Merchants in Noe Valley demand delay in road repairs to protect businesses

A group of small business owners along 24th Street in Noe Valley are frustrated, asking the city to postpone a road repair project that could threaten business. 

The City of San Francisco does not have an official start date for the work, adding to the stress of the merchants. 

It’s a project the city says will improve road conditions, particularly on 24th Street where sections of the road, curbs, and bus stops will be resurfaced and repaved. The city said it will take about four months to complete.

"If large sections of our commercial corridor are blocked off, people will just avoid going," said Mike McCaffery, owner of Mr. Digby’s on the corner of Church and 24th Streets.

Business owners complain there is not enough detail about the scope of work being done, and they worry about the construction during peak business months. 

"As a business owner here, we really need to get a more solid deadline, because most of our business, especially in this corridor, is maybe in quarter 3 and quarter 4," said the owner of The Dubliner, Kenneth Yeung.

"There may be or may not be work being done to sidewalks, so pedestrian access could be blocked," said McCaffery.

The contract for the work hasn’t officially been signed, but the city said the contractor has been selected. Public Works is waiting for the contractor’s schedule before selecting a start date.

"I think they're planning on starting work this summer, but the work could be in a different area from Noe Valley. There are three areas which will be redone," said Supervisor Rafael Mandelman.

Rachel Gordon, a spokesperson with the Public Works Department, said they have been communicating with merchants every step of the way.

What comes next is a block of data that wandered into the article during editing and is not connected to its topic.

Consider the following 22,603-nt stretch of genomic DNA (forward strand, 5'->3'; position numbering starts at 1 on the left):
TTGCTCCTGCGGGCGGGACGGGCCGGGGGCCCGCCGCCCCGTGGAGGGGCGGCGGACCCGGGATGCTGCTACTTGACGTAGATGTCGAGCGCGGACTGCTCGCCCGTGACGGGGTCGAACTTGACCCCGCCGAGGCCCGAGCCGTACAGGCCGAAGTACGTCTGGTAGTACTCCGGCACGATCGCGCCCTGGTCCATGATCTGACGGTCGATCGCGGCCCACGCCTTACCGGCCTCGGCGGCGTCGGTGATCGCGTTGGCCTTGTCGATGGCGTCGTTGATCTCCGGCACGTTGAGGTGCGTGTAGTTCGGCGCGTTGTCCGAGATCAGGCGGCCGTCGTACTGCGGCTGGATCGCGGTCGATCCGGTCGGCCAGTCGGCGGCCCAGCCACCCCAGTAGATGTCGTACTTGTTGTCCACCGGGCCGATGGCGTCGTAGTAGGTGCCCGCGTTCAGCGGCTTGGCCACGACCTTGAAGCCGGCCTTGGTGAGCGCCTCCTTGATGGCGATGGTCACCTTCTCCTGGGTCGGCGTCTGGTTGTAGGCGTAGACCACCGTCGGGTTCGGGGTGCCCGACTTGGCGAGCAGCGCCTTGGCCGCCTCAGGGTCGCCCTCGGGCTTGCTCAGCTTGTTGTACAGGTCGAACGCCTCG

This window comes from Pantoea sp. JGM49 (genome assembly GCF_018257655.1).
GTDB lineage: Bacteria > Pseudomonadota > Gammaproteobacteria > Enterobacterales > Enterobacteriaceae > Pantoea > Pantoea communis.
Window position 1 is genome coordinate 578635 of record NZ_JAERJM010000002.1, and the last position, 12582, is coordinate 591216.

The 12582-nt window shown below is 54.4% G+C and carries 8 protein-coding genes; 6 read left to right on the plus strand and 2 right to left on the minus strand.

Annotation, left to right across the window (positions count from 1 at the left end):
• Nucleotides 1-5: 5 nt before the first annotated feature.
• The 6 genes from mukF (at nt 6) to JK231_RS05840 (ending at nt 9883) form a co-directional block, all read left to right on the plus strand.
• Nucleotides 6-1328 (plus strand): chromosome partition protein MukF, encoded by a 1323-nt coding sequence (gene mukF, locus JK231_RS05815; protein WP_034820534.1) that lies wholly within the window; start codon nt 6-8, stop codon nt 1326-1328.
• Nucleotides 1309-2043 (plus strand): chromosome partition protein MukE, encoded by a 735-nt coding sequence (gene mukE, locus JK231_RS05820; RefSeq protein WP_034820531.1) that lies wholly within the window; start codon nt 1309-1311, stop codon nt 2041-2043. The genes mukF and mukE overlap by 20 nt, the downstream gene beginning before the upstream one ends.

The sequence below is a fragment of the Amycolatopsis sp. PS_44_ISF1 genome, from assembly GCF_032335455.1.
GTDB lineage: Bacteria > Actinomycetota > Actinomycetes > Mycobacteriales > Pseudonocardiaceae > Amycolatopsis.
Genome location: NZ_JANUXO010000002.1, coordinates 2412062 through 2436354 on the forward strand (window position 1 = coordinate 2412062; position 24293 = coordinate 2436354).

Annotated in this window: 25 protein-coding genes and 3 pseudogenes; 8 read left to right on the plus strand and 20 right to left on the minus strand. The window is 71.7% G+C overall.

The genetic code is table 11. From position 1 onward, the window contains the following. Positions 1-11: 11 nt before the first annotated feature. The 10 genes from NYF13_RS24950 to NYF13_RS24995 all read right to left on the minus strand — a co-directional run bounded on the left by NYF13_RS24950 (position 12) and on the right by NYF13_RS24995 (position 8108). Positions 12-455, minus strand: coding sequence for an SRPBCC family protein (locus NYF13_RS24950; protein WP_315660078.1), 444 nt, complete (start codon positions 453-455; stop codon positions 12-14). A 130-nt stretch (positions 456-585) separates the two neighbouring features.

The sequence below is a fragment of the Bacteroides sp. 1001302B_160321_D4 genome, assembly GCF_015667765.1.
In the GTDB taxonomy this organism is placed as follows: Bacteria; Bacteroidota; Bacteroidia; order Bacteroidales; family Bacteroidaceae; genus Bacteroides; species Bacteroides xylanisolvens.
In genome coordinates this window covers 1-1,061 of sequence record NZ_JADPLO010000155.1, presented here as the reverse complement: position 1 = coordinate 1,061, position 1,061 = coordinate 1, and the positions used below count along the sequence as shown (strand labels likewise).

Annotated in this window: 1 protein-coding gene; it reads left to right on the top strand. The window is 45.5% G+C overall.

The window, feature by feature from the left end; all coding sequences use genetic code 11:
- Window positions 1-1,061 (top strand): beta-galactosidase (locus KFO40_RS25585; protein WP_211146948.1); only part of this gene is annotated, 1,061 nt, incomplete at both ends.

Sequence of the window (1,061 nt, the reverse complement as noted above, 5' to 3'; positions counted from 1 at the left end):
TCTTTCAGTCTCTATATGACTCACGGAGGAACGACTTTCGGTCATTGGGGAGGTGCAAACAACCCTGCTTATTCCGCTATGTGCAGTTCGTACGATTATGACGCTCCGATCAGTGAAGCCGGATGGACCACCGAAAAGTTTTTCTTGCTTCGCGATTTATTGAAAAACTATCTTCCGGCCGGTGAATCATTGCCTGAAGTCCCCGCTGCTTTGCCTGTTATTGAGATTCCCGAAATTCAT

"We have and will continue to work with local businesses to minimize disruptions and have made clear to parklet sponsors when they received their permits that they may need to temporarily remove their structures for construction and emergencies. We already have delayed the start of this project previously at their request," she said in a statement.

"Public Works is committed to delivering these critical infrastructure improvements, including a freshly paved roadway, which today is rutted with potholes and in poor condition, and to make upgrades to the aging sewer system before it fails without warning," said Gordon.

During construction, parklets will have to be removed.  

Business owners said they expect their sales to go down by 30%, referring to data from a previous project at the 4000 block of 24th Street.

The city is offering a grant for businesses who will lose out during construction, but McCaffery said you can only be granted $5,000, and his parklet cost him $75,000 to build.

"$5,000 is nothing to turn your nose up at but it’s a drop in the bucket for the costs I have already put in and will have to do again," said McCaffery.

It’s not the first time the city has tried to get this done. The city delayed the project in 2015, also after complaints from businesses. 

"One of the biggest concerns I hear from constituents is the roads and the fact that so many of our commercial corridors have roads that are pretty disastrous," said Mandelman.

Gordon said this stretch of roadway has a pavement condition index score of 36, which is considered "very poor." The city averages a score of 75. 

In an email from Public Works, Gordon also said the work "should not be delayed any longer. A smoother road is a safer road for people who drive, take transit, walk and bike."

"I know that the road here does need work, but hopefully, the city can work with us with the merchants association and work something out where it’s a win-win situation," said Yeung. 

Meanwhile, Gordon said they are looking into changing the timeline at the request of the merchants. 

"We now are seeing if work can feasibly be postponed to January as some business owners have asked for, but that could lead to further delays due to winter storms," said Gordon, who also noted they cannot guarantee the delay.